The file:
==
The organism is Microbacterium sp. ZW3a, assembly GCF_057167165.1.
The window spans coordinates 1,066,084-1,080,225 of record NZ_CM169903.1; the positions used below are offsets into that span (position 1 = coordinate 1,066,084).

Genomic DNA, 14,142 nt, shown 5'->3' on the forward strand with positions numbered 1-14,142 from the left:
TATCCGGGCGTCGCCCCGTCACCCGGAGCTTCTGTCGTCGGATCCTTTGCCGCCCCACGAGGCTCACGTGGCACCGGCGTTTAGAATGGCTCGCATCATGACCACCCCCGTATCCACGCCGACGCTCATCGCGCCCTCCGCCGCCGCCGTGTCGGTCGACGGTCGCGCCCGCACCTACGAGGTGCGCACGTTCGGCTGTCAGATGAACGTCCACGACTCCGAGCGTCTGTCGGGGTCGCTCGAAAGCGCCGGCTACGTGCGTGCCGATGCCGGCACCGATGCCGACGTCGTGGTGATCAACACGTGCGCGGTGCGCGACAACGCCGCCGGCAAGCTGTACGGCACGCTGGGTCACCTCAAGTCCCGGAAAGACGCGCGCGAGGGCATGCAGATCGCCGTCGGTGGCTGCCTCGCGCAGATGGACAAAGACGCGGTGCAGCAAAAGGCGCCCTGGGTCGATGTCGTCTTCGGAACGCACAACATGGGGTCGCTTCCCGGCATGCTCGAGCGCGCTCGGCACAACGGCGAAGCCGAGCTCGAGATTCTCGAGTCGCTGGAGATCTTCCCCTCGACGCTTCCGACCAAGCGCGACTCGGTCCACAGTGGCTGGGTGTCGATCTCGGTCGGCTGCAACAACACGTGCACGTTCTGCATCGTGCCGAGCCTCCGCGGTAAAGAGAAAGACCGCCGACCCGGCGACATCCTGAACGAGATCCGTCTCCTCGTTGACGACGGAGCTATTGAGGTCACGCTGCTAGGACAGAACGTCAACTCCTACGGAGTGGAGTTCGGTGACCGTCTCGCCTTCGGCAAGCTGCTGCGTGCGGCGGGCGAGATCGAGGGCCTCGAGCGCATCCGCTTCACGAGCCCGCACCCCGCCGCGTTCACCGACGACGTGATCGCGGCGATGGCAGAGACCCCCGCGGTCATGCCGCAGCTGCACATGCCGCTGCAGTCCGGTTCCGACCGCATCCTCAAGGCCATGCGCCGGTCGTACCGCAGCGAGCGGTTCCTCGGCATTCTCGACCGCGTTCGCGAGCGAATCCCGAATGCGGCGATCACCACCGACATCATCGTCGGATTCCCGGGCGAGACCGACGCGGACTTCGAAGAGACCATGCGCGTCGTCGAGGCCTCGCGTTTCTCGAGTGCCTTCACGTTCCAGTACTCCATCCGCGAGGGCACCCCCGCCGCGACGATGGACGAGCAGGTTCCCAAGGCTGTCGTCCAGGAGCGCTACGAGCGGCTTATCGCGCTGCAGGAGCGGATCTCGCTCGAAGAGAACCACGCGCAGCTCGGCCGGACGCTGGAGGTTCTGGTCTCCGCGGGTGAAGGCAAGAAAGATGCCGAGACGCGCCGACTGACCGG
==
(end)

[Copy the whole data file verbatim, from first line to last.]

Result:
The organism is Microbacterium sp. ZW3a, assembly GCF_057167165.1.
The window spans coordinates 1,066,084-1,080,225 of record NZ_CM169903.1; the positions used below are offsets into that span (position 1 = coordinate 1,066,084).

Genomic DNA, 14,142 nt, shown 5'->3' on the forward strand with positions numbered 1-14,142 from the left:
TATCCGGGCGTCGCCCCGTCACCCGGAGCTTCTGTCGTCGGATCCTTTGCCGCCCCACGAGGCTCACGTGGCACCGGCGTTTAGAATGGCTCGCATCATGACCACCCCCGTATCCACGCCGACGCTCATCGCGCCCTCCGCCGCCGCCGTGTCGGTCGACGGTCGCGCCCGCACCTACGAGGTGCGCACGTTCGGCTGTCAGATGAACGTCCACGACTCCGAGCGTCTGTCGGGGTCGCTCGAAAGCGCCGGCTACGTGCGTGCCGATGCCGGCACCGATGCCGACGTCGTGGTGATCAACACGTGCGCGGTGCGCGACAACGCCGCCGGCAAGCTGTACGGCACGCTGGGTCACCTCAAGTCCCGGAAAGACGCGCGCGAGGGCATGCAGATCGCCGTCGGTGGCTGCCTCGCGCAGATGGACAAAGACGCGGTGCAGCAAAAGGCGCCCTGGGTCGATGTCGTCTTCGGAACGCACAACATGGGGTCGCTTCCCGGCATGCTCGAGCGCGCTCGGCACAACGGCGAAGCCGAGCTCGAGATTCTCGAGTCGCTGGAGATCTTCCCCTCGACGCTTCCGACCAAGCGCGACTCGGTCCACAGTGGCTGGGTGTCGATCTCGGTCGGCTGCAACAACACGTGCACGTTCTGCATCGTGCCGAGCCTCCGCGGTAAAGAGAAAGACCGCCGACCCGGCGACATCCTGAACGAGATCCGTCTCCTCGTTGACGACGGAGCTATTGAGGTCACGCTGCTAGGACAGAACGTCAACTCCTACGGAGTGGAGTTCGGTGACCGTCTCGCCTTCGGCAAGCTGCTGCGTGCGGCGGGCGAGATCGAGGGCCTCGAGCGCATCCGCTTCACGAGCCCGCACCCCGCCGCGTTCACCGACGACGTGATCGCGGCGATGGCAGAGACCCCCGCGGTCATGCCGCAGCTGCACATGCCGCTGCAGTCCGGTTCCGACCGCATCCTCAAGGCCATGCGCCGGTCGTACCGCAGCGAGCGGTTCCTCGGCATTCTCGACCGCGTTCGCGAGCGAATCCCGAATGCGGCGATCACCACCGACATCATCGTCGGATTCCCGGGCGAGACCGACGCGGACTTCGAAGAGACCATGCGCGTCGTCGAGGCCTCGCGTTTCTCGAGTGCCTTCACGTTCCAGTACTCCATCCGCGAGGGCACCCCCGCCGCGACGATGGACGAGCAGGTTCCCAAGGCTGTCGTCCAGGAGCGCTACGAGCGGCTTATCGCGCTGCAGGAGCGGATCTCGCTCGAAGAGAACCACGCGCAGCTCGGCCGGACGCTGGAGGTTCTGGTCTCCGCGGGTGAAGGCAAGAAAGATGCCGAGACGCGCCGACTGACCGG